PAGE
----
degraded pastures. This means a further 15 million hectares of degraded pastures (plus 5 million hectares with ICLFS) will be recovered by 2030, adding to the roughly 15 million hectares already brought back into production.


The introduction of the ICLFS has provided the framework for scientists at Embrapa to develop guidelines to offset GHG emissions based on estimates of carbon-equivalent emissions and absorption in livestock farming. As a result, a Carbon Neutral Brazilian Beef (CNBB) seal is available to farmers meeting the environmental, animal welfare and legal compliance standards. Trees are critical to achieving the protocol’s goals as they absorb carbon from the atmosphere, thus balancing out and neutralising carbon emissions.

The CNBB seal is not restricted to environmental

sustainability, but also covers food safety in the form of guidelines on animal health management procedures and product traceability controls.

During his trip to Ireland last October, President of Embrapa Dr Celso Moretti proposed that the Brazilian experience in sustainable livestock farming could give rise to a research and cooperation programme between our two countries. This proposal is currently under consideration by Embrapa and Teagasc.

Embrapa/Embassy of Brazil in Ireland

The Integrated Crop-Livestock-Forestry Systems and the Carbon Neutral Brazilian Beef seal were featured in the webinar ‘AgriTalks Brazil - Ireland: The Brazilian experience in reducing the carbon footprint in livestock farming’. Representatives from Embrapa and Teagasc took part. It is available at: https://www.

“The Carbon Neutral Brazilian Beef seal identifies beef produced in greenhouse gas neutral emissions conditions. The protocol covers environmental concerns, animal welfare, good practices, and legal compliance.”
Integrated Crop-Livestock-Forestry System - João Costa Jr

Taking stock of trends

Lorraine Greene, Head of Market Engagement, Retail SME at AIB, discusses some of the main trends SMEs will need to get on top of in 2023 in order to drive their business forward.

Q: Firstly, what is the big trend of 2022 that you see continuing into 2023?

Lorraine Greene (LG): As SMEs recovered from a global pandemic in early 2022, new challenges emerged in the shape of energy costs and continued supply chain concerns.

What we're seeing from SMEs across the country is increased engagement on the overall theme of sustainability and I expect this to continue to be top of mind in 2023. Our customer base is seeking ways to improve e ciencies and we have launched more supports to assist SMEs to address this, including sector-speci c energy guides.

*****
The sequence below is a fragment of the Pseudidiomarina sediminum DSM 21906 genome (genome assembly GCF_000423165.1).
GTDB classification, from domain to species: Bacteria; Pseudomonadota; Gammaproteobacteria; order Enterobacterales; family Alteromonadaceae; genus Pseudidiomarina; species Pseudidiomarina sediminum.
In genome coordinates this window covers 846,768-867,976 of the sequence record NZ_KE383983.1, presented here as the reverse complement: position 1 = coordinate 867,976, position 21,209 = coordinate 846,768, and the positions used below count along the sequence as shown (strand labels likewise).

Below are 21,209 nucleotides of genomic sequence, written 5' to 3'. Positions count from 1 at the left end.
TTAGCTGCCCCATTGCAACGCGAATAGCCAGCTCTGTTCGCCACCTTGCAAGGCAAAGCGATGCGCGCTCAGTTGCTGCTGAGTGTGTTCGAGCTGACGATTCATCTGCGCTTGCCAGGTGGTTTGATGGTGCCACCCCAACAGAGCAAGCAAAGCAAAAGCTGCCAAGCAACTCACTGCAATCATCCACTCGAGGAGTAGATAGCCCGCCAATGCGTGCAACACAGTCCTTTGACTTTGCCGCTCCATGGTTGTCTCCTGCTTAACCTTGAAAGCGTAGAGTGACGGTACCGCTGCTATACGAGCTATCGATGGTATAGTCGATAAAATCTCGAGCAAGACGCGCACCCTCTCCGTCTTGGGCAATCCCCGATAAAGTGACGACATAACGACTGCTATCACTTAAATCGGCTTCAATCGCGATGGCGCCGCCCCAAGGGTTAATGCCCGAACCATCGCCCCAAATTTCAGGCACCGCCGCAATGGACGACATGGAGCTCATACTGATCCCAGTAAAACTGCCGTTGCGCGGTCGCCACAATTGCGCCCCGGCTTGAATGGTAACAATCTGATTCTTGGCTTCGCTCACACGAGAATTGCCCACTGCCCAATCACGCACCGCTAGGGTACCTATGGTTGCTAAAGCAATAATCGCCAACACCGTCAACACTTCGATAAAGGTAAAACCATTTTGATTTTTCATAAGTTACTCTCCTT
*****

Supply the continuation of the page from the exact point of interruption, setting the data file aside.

In September 2022, we saw the launch of the Strategic Banking Corporation of Ireland (SBCI) Energy E ciency Loan Scheme in partnership with AIB, which will continue into 2023. e scheme supports qualifying Irish businesses, including primary producers, by providing access to a ordable medium- to long-term funding to spread the cost of upgrades across the lifecycle.

Businesses are investing in energy-e ciency upgrades, including heating and ventilation, electric vehicle charging stations on premises and technology upgrades. is low-cost loan scheme is designed to help eligible SMEs and farmers cut their energy bills and reduce their carbon emissions by investing in energy-saving measures.

For more information check out business/sbci.

Q: Is there anything that can help SMEs to put a sustainability plan in place?

LG: Yes, we have partnered with Enterprise Nation to bring the Plan it with Purpose

programme to businesses across Ireland. As part of the programme, businesses will receive free support via a purpose-built online platform on Enterprise Nation. is includes a diagnostic tool questionnaire for the business to take. is then delivers a tailored action plan with information detailing where to nd the support, resources and

“In January 2023 AIB will launch a research paper and customer case studies showcasing Irish businesses that have adopted sustainability practices and continue to evolve their approach.”
Lorraine Greene, Head of Market Engagement, Retail SME at AIB

advice to become more sustainable. e platform also includes e-learning content and access to experts from the sustainability sector.

In January 2023 AIB will launch a research paper and customer case studies on sustaining Irish businesses, showcasing those that have adopted sustainability practices and continue to evolve their approach. We know that businesses that learn from each other o en excel at driving changes for growth. I would encourage businesses to continue to utilise their networks including their local Chambers for sources of information and to identify opportunities for their business.

For more information check out https://www. and for more information on how AIB can help your business on its sustainability journey check out

Q: How can SMEs take steps to support their business through ongoing supply chain issues?

LG: Continuing supply chain disruptions with transport bottlenecks and labour shortages are likely to remain as challenges for business. We have seen businesses, particularly in the sourcing space, look closer to home and mainland Europe to satisfy demand and have more certainty around delivery timeframes. As businesses look ahead into 2023 it may be helpful to map out their entire supply chain

end to end for each of their products and identify any exposure to supply and in ation risks.